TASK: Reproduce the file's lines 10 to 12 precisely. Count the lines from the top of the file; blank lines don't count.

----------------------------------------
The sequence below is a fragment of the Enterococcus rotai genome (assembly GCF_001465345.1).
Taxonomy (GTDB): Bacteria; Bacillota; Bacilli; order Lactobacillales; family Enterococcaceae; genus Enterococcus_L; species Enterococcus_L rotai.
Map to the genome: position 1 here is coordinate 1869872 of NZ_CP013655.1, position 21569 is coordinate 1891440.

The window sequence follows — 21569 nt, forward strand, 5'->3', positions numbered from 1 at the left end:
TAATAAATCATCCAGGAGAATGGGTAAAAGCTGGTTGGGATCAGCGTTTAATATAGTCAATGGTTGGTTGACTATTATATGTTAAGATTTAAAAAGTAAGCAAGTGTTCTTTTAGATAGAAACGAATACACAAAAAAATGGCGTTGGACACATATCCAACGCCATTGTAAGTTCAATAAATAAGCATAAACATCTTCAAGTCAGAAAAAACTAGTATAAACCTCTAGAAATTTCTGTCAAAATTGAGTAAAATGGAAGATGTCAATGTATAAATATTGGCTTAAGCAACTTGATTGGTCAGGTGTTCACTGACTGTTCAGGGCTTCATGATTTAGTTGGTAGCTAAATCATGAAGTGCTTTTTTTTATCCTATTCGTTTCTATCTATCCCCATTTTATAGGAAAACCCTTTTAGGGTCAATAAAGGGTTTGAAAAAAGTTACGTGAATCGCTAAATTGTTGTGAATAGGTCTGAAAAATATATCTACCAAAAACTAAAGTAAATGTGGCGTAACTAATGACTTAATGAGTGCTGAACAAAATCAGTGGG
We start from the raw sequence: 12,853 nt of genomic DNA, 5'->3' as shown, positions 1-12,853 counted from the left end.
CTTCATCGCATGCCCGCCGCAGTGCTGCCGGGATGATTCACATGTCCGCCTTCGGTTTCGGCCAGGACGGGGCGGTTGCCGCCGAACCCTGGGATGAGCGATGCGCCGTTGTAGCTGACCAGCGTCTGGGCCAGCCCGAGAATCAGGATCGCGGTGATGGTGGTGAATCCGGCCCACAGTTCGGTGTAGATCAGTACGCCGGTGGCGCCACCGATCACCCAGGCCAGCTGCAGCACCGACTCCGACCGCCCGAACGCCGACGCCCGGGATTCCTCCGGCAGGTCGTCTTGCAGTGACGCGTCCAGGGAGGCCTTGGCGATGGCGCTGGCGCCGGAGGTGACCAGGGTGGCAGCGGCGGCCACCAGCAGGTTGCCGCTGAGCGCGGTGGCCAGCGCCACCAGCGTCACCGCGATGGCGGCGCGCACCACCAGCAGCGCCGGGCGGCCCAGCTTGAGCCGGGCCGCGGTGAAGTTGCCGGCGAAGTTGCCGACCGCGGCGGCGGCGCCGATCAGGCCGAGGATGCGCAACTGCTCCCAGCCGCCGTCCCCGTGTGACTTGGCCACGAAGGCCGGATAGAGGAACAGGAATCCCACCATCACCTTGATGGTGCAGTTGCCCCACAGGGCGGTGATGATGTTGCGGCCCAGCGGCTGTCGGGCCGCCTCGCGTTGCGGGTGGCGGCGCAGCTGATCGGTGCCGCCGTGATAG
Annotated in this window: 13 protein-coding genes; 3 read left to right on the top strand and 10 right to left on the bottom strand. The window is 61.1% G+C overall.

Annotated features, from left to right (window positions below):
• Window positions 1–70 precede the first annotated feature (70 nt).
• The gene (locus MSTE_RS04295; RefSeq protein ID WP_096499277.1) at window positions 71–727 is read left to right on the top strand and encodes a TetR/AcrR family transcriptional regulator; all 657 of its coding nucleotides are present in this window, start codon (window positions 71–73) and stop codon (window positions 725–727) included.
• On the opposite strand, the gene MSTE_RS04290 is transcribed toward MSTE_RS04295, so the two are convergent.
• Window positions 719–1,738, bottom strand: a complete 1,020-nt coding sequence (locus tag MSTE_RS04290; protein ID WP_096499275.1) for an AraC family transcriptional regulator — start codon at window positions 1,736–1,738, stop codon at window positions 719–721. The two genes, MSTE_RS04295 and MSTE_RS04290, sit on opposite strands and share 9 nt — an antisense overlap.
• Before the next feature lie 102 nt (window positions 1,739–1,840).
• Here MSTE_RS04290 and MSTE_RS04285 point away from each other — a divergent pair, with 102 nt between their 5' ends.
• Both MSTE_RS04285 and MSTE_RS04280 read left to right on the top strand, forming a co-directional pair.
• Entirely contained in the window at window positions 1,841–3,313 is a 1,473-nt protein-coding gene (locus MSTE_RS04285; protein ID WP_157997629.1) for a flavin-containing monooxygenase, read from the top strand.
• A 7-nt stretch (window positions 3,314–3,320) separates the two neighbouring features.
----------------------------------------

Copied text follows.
• Window positions 1–70 precede the first annotated feature (70 nt).
• The gene (locus MSTE_RS04295; RefSeq protein ID WP_096499277.1) at window positions 71–727 is read left to right on the top strand and encodes a TetR/AcrR family transcriptional regulator; all 657 of its coding nucleotides are present in this window, start codon (window positions 71–73) and stop codon (window positions 725–727) included.
• On the opposite strand, the gene MSTE_RS04290 is transcribed toward MSTE_RS04295, so the two are convergent.